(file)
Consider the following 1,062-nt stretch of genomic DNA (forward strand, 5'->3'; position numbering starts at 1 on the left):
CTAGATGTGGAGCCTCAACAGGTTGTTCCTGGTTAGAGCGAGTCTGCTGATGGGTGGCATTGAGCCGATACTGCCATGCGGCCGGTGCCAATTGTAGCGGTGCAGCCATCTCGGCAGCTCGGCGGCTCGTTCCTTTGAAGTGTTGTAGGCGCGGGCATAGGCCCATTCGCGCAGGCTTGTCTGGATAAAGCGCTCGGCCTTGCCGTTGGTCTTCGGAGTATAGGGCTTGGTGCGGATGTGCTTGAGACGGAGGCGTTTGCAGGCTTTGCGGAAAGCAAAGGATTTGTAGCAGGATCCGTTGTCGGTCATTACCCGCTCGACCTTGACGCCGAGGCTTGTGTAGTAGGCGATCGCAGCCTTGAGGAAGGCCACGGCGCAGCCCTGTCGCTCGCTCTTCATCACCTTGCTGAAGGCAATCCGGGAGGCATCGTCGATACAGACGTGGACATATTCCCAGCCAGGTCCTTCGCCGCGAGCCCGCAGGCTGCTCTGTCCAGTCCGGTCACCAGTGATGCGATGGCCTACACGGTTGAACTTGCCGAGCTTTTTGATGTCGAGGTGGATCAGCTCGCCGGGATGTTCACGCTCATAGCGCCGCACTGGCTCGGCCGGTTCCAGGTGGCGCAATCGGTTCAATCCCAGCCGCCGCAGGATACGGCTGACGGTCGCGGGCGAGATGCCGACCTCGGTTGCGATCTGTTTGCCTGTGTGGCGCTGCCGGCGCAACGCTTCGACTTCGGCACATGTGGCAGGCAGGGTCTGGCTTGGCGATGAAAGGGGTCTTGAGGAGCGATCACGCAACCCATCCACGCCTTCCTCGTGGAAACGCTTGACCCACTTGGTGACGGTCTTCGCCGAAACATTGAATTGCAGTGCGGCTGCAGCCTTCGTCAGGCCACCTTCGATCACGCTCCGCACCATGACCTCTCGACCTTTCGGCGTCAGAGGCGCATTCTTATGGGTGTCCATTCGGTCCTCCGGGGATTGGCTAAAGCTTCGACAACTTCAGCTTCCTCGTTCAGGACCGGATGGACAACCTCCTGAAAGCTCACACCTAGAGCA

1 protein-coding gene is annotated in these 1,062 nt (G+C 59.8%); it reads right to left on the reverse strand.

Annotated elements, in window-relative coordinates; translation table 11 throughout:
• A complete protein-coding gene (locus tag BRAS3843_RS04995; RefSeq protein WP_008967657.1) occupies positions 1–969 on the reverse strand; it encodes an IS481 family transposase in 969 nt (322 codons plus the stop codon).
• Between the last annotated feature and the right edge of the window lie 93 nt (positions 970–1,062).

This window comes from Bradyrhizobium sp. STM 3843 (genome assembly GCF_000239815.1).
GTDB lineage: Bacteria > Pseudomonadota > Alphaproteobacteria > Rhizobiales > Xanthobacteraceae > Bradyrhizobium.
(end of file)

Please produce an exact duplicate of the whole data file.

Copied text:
Consider the following 1,062-nt stretch of genomic DNA (forward strand, 5'->3'; position numbering starts at 1 on the left):
CTAGATGTGGAGCCTCAACAGGTTGTTCCTGGTTAGAGCGAGTCTGCTGATGGGTGGCATTGAGCCGATACTGCCATGCGGCCGGTGCCAATTGTAGCGGTGCAGCCATCTCGGCAGCTCGGCGGCTCGTTCCTTTGAAGTGTTGTAGGCGCGGGCATAGGCCCATTCGCGCAGGCTTGTCTGGATAAAGCGCTCGGCCTTGCCGTTGGTCTTCGGAGTATAGGGCTTGGTGCGGATGTGCTTGAGACGGAGGCGTTTGCAGGCTTTGCGGAAAGCAAAGGATTTGTAGCAGGATCCGTTGTCGGTCATTACCCGCTCGACCTTGACGCCGAGGCTTGTGTAGTAGGCGATCGCAGCCTTGAGGAAGGCCACGGCGCAGCCCTGTCGCTCGCTCTTCATCACCTTGCTGAAGGCAATCCGGGAGGCATCGTCGATACAGACGTGGACATATTCCCAGCCAGGTCCTTCGCCGCGAGCCCGCAGGCTGCTCTGTCCAGTCCGGTCACCAGTGATGCGATGGCCTACACGGTTGAACTTGCCGAGCTTTTTGATGTCGAGGTGGATCAGCTCGCCGGGATGTTCACGCTCATAGCGCCGCACTGGCTCGGCCGGTTCCAGGTGGCGCAATCGGTTCAATCCCAGCCGCCGCAGGATACGGCTGACGGTCGCGGGCGAGATGCCGACCTCGGTTGCGATCTGTTTGCCTGTGTGGCGCTGCCGGCGCAACGCTTCGACTTCGGCACATGTGGCAGGCAGGGTCTGGCTTGGCGATGAAAGGGGTCTTGAGGAGCGATCACGCAACCCATCCACGCCTTCCTCGTGGAAACGCTTGACCCACTTGGTGACGGTCTTCGCCGAAACATTGAATTGCAGTGCGGCTGCAGCCTTCGTCAGGCCACCTTCGATCACGCTCCGCACCATGACCTCTCGACCTTTCGGCGTCAGAGGCGCATTCTTATGGGTGTCCATTCGGTCCTCCGGGGATTGGCTAAAGCTTCGACAACTTCAGCTTCCTCGTTCAGGACCGGATGGACAACCTCCTGAAAGCTCACACCTAGAGCA

1 protein-coding gene is annotated in these 1,062 nt (G+C 59.8%); it reads right to left on the reverse strand.

Annotated elements, in window-relative coordinates; translation table 11 throughout:
• A complete protein-coding gene (locus tag BRAS3843_RS04995; RefSeq protein WP_008967657.1) occupies positions 1–969 on the reverse strand; it encodes an IS481 family transposase in 969 nt (322 codons plus the stop codon).
• Between the last annotated feature and the right edge of the window lie 93 nt (positions 970–1,062).

This window comes from Bradyrhizobium sp. STM 3843 (genome assembly GCF_000239815.1).
GTDB lineage: Bacteria > Pseudomonadota > Alphaproteobacteria > Rhizobiales > Xanthobacteraceae > Bradyrhizobium.